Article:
01:48pm Sunday 20 August 2017

Bad behaviour more frustrating than bad driving: CARRS-Q study

The results from QUT’s Centre for Accident Research & Road Safety – Queensland (CARRS-Q) study, which investigated the thought processes involved in driver aggression, were presented at an international psychology conference in Paris recently.

CARRS-Q researcher Lauren Shaw said the study recorded the driving experiences of 209 Queensland drivers for one week, and found violating ‘driving etiquette’ was most likely to result in reports of anger and frustration.

“As part of the study drivers were asked to record the negative events they experienced while driving, and what they thought about other drivers and how that made them feel,” she said.

“The results surprisingly showed that rude and inconsiderate behaviour on the road was more likely to evoke feelings of anger and frustration than those who drove dangerously.”

Ms Shaw said when drivers failed to behave politely on the roads or showed poor driver etiquette, people responded in two ways.

“There were those who responded with aggressive behaviour and those that don’t respond at all, despite feeling angry,” she said.

“Those who do take aggressive-type action such as beeping the horn or raising the finger felt their behaviour was justified, to teach a lesson to someone who violated driving etiquette.

“Drivers who reported responding with behaviors like honking their horn expressed that they wanted their actions to communicate to another driver that their behaviour was rude and they should think about others.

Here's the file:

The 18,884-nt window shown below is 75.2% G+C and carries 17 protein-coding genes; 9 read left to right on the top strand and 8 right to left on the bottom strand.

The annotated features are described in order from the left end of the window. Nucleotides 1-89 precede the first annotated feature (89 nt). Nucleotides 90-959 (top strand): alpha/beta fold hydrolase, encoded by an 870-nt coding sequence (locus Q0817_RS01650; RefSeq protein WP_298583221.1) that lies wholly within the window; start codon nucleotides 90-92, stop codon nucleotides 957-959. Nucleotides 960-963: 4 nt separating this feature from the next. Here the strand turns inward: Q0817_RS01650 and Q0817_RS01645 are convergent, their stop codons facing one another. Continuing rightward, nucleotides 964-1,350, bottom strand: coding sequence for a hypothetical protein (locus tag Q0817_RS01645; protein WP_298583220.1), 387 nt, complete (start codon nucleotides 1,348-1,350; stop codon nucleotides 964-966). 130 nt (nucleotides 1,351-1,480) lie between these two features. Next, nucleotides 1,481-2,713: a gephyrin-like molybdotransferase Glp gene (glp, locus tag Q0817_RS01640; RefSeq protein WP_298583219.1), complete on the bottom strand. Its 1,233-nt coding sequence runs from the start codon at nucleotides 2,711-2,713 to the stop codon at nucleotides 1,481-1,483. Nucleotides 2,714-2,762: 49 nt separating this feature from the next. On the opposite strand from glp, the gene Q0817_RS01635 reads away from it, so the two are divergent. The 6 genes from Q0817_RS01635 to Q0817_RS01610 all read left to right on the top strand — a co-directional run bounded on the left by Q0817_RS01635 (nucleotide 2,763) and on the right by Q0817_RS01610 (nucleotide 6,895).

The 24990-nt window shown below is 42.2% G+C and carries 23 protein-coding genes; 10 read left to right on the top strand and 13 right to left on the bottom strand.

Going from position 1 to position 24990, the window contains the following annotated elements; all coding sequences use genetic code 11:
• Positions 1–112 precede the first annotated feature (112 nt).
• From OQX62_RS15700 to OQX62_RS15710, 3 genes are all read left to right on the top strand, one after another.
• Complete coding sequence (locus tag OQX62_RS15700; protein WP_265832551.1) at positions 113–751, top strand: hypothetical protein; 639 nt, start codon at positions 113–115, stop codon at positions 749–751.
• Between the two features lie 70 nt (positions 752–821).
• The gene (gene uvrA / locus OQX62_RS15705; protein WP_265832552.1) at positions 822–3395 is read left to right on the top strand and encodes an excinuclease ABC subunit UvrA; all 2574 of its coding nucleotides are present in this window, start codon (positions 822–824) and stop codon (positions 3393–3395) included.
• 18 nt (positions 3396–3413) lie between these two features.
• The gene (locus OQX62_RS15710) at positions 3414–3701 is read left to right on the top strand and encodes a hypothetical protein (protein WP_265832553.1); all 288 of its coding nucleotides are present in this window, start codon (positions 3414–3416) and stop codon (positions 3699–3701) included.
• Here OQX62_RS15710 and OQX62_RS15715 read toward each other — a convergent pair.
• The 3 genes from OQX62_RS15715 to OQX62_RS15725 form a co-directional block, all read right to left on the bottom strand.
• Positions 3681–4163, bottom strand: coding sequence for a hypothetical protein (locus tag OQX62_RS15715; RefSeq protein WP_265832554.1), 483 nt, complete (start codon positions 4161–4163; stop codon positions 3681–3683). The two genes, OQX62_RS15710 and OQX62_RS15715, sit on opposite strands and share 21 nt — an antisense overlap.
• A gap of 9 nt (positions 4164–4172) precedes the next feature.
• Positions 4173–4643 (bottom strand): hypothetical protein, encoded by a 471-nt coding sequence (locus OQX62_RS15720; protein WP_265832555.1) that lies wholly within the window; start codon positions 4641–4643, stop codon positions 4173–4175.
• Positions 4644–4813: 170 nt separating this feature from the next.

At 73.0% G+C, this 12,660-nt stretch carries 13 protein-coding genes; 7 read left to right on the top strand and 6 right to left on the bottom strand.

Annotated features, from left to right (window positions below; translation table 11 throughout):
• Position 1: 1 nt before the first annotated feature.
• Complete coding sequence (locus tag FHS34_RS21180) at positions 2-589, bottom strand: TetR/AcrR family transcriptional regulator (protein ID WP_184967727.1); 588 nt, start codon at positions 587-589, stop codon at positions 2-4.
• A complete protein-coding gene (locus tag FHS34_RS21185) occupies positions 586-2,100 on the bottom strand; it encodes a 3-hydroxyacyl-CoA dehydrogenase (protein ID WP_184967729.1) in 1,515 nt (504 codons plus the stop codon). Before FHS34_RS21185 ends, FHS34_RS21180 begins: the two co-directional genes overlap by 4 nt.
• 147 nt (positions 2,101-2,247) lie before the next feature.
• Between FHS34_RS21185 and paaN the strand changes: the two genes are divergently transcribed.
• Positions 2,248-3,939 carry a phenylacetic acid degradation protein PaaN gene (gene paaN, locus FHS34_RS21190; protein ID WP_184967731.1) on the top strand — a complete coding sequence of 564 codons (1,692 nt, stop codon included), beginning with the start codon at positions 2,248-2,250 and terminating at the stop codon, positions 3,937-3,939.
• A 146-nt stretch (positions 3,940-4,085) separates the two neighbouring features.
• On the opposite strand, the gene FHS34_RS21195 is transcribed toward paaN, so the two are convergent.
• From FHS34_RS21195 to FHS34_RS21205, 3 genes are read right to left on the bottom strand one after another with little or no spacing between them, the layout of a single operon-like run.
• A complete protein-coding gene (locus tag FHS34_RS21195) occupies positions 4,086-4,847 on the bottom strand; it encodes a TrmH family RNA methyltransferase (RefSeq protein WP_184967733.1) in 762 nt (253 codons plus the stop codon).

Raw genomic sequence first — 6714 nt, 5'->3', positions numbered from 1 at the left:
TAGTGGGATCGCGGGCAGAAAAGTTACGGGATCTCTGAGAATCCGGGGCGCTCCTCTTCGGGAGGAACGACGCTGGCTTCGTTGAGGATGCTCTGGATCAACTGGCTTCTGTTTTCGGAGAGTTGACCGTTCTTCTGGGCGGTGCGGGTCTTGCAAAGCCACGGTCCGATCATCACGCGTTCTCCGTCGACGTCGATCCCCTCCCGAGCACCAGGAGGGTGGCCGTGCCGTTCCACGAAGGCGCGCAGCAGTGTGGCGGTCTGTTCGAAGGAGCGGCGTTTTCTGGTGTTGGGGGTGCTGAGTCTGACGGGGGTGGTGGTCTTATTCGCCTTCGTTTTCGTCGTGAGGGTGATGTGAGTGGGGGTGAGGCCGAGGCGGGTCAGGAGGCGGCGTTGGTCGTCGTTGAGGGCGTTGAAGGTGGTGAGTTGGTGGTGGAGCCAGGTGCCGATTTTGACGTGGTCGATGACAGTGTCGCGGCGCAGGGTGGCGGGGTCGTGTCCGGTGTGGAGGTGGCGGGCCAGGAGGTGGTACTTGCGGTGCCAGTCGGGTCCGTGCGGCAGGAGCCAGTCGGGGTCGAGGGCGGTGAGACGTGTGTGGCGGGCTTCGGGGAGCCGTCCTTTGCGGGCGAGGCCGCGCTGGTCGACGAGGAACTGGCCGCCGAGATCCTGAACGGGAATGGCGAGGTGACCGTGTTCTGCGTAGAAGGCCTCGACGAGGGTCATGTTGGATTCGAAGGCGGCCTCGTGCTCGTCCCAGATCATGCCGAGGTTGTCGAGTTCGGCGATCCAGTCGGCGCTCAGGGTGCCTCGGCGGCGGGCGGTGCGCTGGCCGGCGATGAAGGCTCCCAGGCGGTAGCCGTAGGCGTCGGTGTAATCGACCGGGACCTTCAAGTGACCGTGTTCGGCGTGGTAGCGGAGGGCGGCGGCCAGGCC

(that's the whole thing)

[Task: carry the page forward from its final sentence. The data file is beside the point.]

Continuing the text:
“We also found that there were a number of drivers who, despite reporting they felt quite angered by poor driving etiquette, didn’t respond at all because they felt a level of superiority over the other driver.

“They refrained from an aggressive response because they felt behaving aggressively would lower themselves to the level of someone that they thought was rude.”

Ms Shaw said understanding the trigger of driver aggression was important to be able to develop strategies to reduce driver anger on the roads. Her next study will look at the psychological processes involved in driving.

“We want to look more closely at drivers’ beliefs, thoughts and perceptions in response to common driving situations,” she said.

The study is an online survey, takes about 40 minutes to complete and is open to Queensland drivers over 18. Those who complete the study will receive a $20 Coles/Myer voucher.

To register to participate, follow the link here

Those who register will be given email access to the survey.

Media contact:
Sandra Hutchinson, QUT Media (Tue, Wed, Fri), 07 3138 9449 or media@qut.edu.au
After hours, Rose Trapnell, 0407 585 901


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